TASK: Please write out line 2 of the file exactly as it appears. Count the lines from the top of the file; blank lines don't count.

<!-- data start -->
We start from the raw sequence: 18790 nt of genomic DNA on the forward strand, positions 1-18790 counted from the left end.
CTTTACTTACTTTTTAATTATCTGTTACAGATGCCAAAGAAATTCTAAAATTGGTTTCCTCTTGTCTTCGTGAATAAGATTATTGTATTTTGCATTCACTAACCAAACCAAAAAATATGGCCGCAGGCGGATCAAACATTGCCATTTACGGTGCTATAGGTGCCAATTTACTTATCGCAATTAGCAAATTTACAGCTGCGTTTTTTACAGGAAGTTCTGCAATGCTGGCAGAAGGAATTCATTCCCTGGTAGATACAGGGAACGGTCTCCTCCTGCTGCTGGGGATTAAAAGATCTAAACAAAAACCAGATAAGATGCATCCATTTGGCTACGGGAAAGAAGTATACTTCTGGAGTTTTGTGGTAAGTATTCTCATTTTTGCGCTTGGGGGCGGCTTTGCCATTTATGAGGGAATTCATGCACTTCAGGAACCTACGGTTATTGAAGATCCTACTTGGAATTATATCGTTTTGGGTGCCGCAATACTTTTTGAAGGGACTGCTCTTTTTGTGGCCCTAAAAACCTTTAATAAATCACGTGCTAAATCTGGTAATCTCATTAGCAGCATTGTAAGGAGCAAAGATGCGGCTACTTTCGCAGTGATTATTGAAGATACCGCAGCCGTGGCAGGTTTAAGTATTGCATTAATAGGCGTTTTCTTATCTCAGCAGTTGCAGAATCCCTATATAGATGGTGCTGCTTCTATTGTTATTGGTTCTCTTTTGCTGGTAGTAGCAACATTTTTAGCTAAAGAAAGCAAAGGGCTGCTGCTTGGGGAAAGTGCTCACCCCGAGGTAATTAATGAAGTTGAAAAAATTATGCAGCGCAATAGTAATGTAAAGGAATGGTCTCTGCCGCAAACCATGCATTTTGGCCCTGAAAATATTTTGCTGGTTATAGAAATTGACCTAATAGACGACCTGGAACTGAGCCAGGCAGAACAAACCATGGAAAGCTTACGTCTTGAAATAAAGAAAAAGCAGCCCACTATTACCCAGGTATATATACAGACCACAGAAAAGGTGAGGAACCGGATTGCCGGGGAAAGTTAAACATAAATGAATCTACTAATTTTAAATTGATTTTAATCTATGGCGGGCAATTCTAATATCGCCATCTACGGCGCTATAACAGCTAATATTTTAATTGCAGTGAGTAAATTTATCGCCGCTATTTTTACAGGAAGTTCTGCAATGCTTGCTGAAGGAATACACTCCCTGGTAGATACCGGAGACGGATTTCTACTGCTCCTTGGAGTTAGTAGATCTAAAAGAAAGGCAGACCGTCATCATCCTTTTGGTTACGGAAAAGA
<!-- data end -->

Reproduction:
CTTTACTTACTTTTTAATTATCTGTTACAGATGCCAAAGAAATTCTAAAATTGGTTTCCTCTTGTCTTCGTGAATAAGATTATTGTATTTTGCATTCACTAACCAAACCAAAAAATATGGCCGCAGGCGGATCAAACATTGCCATTTACGGTGCTATAGGTGCCAATTTACTTATCGCAATTAGCAAATTTACAGCTGCGTTTTTTACAGGAAGTTCTGCAATGCTGGCAGAAGGAATTCATTCCCTGGTAGATACAGGGAACGGTCTCCTCCTGCTGCTGGGGATTAAAAGATCTAAACAAAAACCAGATAAGATGCATCCATTTGGCTACGGGAAAGAAGTATACTTCTGGAGTTTTGTGGTAAGTATTCTCATTTTTGCGCTTGGGGGCGGCTTTGCCATTTATGAGGGAATTCATGCACTTCAGGAACCTACGGTTATTGAAGATCCTACTTGGAATTATATCGTTTTGGGTGCCGCAATACTTTTTGAAGGGACTGCTCTTTTTGTGGCCCTAAAAACCTTTAATAAATCACGTGCTAAATCTGGTAATCTCATTAGCAGCATTGTAAGGAGCAAAGATGCGGCTACTTTCGCAGTGATTATTGAAGATACCGCAGCCGTGGCAGGTTTAAGTATTGCATTAATAGGCGTTTTCTTATCTCAGCAGTTGCAGAATCCCTATATAGATGGTGCTGCTTCTATTGTTATTGGTTCTCTTTTGCTGGTAGTAGCAACATTTTTAGCTAAAGAAAGCAAAGGGCTGCTGCTTGGGGAAAGTGCTCACCCCGAGGTAATTAATGAAGTTGAAAAAATTATGCAGCGCAATAGTAATGTAAAGGAATGGTCTCTGCCGCAAACCATGCATTTTGGCCCTGAAAATATTTTGCTGGTTATAGAAATTGACCTAATAGACGACCTGGAACTGAGCCAGGCAGAACAAACCATGGAAAGCTTACGTCTTGAAATAAAGAAAAAGCAGCCCACTATTACCCAGGTATATATACAGACCACAGAAAAGGTGAGGAACCGGATTGCCGGGGAAAGTTAAACATAAATGAATCTACTAATTTTAAATTGATTTTAATCTATGGCGGGCAATTCTAATATCGCCATCTACGGCGCTATAACAGCTAATATTTTAATTGCAGTGAGTAAATTTATCGCCGCTATTTTTACAGGAAGTTCTGCAATGCTTGCTGAAGGAATACACTCCCTGGTAGATACCGGAGACGGATTTCTACTGCTCCTTGGAGTTAGTAGATCTAAAAGAAAGGCAGACCGTCATCATCCTTTTGGTTACGGAAAAGA